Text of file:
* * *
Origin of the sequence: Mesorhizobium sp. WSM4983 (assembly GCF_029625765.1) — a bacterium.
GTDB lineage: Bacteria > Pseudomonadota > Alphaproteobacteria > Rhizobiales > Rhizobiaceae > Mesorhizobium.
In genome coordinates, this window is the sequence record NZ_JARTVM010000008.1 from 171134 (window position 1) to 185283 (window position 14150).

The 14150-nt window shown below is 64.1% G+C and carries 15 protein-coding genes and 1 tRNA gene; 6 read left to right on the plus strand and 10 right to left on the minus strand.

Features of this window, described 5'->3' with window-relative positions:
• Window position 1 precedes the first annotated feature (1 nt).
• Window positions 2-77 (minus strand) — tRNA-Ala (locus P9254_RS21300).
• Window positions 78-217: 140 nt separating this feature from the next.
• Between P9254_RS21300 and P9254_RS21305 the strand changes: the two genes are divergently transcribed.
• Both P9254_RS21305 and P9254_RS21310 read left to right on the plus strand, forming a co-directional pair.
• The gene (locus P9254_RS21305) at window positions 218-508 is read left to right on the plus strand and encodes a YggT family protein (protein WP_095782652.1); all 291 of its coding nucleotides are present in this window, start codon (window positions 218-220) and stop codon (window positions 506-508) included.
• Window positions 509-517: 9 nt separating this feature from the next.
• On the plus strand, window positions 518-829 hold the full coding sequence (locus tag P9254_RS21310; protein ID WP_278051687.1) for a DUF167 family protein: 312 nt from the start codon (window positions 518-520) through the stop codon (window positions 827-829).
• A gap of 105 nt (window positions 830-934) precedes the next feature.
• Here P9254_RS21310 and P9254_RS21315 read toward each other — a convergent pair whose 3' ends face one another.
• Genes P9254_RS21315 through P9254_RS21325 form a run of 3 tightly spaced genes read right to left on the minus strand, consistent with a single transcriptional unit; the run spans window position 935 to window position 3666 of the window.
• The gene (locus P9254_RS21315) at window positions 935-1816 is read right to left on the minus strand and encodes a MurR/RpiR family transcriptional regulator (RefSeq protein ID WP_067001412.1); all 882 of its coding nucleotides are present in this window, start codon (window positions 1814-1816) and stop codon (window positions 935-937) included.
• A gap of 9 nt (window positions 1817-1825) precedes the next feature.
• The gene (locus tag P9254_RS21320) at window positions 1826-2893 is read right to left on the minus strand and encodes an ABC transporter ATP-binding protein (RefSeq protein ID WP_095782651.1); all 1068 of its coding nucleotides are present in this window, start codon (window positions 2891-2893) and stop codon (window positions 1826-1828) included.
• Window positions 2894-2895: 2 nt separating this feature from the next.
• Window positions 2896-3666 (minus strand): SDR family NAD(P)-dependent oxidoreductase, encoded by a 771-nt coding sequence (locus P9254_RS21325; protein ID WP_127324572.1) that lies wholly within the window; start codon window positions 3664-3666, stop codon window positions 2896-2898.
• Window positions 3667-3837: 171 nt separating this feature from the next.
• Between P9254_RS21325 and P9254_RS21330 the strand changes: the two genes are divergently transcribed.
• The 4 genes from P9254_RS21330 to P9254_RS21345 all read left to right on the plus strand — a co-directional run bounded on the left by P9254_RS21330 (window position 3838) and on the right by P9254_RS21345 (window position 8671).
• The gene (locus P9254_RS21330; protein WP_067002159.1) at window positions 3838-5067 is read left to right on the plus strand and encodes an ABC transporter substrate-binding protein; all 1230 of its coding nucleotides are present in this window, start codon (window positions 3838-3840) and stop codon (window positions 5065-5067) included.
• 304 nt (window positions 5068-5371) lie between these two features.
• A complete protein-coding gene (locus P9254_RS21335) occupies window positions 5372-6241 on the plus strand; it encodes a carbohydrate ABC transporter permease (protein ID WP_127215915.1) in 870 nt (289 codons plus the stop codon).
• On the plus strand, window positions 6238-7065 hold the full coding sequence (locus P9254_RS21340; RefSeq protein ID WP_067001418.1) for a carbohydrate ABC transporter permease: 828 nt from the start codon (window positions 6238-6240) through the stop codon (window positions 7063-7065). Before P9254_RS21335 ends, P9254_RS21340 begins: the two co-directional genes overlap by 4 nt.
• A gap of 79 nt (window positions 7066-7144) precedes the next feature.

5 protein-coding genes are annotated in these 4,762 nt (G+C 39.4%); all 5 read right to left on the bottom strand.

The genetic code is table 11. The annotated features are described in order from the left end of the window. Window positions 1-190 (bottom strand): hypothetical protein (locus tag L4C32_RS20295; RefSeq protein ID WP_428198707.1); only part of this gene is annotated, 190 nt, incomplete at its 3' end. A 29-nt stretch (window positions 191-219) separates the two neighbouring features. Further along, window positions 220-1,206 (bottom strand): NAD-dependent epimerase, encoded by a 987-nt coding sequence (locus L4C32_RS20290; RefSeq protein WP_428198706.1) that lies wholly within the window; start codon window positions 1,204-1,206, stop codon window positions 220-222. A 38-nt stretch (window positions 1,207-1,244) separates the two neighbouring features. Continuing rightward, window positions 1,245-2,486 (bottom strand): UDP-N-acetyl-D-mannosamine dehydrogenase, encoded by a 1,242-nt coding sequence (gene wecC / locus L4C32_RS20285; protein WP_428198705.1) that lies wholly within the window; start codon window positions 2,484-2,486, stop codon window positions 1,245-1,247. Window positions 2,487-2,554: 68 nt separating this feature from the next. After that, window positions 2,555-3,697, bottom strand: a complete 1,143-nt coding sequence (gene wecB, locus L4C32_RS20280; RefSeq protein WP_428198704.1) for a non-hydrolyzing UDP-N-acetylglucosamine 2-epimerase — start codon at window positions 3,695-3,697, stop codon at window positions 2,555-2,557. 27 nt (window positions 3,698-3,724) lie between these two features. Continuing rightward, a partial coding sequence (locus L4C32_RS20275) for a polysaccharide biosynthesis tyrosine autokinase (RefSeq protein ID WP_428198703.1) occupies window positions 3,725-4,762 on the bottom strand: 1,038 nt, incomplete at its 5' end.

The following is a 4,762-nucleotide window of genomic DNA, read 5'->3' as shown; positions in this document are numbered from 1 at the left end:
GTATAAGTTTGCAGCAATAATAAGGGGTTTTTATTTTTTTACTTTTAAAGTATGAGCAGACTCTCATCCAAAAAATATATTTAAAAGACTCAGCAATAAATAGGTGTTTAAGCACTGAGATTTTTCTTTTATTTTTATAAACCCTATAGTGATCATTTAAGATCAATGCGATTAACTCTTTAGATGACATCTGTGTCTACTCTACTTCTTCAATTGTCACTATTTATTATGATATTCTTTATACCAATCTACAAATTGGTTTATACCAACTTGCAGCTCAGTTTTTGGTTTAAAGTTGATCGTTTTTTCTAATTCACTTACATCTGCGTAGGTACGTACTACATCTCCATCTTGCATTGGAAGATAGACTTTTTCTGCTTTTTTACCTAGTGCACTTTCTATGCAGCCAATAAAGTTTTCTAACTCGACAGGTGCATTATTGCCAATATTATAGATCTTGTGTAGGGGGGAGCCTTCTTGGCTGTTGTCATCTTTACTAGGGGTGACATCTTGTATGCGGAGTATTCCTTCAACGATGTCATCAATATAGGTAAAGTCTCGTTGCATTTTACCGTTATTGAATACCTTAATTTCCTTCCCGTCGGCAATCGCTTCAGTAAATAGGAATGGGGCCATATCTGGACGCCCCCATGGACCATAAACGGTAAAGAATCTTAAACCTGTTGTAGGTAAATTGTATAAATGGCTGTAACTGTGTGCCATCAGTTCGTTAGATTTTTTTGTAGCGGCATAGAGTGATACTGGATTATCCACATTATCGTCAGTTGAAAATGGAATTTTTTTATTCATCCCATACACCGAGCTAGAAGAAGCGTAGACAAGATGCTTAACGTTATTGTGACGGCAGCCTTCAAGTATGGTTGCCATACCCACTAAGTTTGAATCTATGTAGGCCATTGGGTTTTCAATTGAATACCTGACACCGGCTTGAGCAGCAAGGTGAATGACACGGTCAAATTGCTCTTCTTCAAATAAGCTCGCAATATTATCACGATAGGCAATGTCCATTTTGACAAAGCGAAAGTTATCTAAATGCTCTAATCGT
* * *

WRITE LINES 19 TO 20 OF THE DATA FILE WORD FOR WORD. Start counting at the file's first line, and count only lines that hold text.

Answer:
• The gene (locus tag P9254_RS21320) at window positions 1826-2893 is read right to left on the minus strand and encodes an ABC transporter ATP-binding protein (RefSeq protein ID WP_095782651.1); all 1068 of its coding nucleotides are present in this window, start codon (window positions 2891-2893) and stop codon (window positions 1826-1828) included.
• Window positions 2894-2895: 2 nt separating this feature from the next.